A state judge has invalidated the Bloomberg administration's sugary drink restriction that was set to go into effect tomorrow. According to the Wall Street Journal, New York Supreme Court Judge Milton Tingling, Jr. (as in, "Hot DAMN that Vanilla Lychee Cherry Marzipan Dr. Pepper is tingling my tongue") ruled that the regulations are "fraught with arbitrary and capricious consequences," presumably after he repeatedly dabbed the edges of his mouth with a handkerchief and muttered that the whole damn thing is "Highly unorthodox!"
We've contacted the Mayor's Office and the Law Department for comment, and will update when we hear back.
[UPDATE] The Mayor's Office tweets that the City plans to appeal:
We plan to appeal the sugary drinks decision as soon as possible, and we are confident the measure will ultimately be upheld.
— NYC Mayor's Office (@NYCMayorsOffice) March 11, 2013
The mayor has scheduled a press conference to discuss the ruling at 5:30 p.m., and his pre-taped interview with David Letterman is supposed to air after the show's 11:35 p.m. start. Bloomberg had planned on holding a press conference tomorrow morning celebrating the enactment of the rule.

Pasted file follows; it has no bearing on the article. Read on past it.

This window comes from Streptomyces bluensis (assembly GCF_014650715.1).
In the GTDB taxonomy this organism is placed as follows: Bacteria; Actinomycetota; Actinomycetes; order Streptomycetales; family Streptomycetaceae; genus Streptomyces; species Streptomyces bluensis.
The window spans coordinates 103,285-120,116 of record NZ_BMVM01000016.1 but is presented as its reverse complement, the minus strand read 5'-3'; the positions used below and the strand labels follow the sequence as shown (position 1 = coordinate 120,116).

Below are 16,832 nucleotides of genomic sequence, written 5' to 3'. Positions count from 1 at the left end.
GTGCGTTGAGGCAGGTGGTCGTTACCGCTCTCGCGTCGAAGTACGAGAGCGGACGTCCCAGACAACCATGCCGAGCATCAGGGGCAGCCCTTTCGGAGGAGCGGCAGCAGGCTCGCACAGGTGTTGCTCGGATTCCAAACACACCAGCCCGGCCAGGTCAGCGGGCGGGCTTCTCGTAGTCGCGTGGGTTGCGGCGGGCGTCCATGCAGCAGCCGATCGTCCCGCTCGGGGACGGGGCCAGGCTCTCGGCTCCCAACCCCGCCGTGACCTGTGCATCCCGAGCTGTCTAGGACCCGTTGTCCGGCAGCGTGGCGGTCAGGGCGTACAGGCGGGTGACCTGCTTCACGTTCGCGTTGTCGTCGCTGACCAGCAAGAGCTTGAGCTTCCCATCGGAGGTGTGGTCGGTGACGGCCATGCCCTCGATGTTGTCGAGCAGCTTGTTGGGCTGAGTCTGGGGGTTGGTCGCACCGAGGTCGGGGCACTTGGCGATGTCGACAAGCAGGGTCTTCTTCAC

Health Department Commissioner Thomas Farley said in a statement:
“Without a portion cap on sugary drinks, it would be harder to tackle an obesity epidemic that kills more New Yorkers than anything other than smoking and causes misery for many thousands more who suffer from heart disease, diabetes and other debilitating illnesses. Sugary drinks are a leading cause of this epidemic. Today’s decision threatens the health of New Yorkers, but we are confident that we will win on appeal.”
And the American Beverage Association, one of the petitioners in the suit, says they're breathing a "sigh of relief":
“The court ruling provides a sigh of relief to New Yorkers and thousands of small businesses in New York City that would have been harmed by this arbitrary and unpopular ban. With this ruling behind us, we look forward to collaborating with city leaders on solutions that will have a meaningful and lasting impact on the people of New York City.”
Here's Judge Tingling's ruling: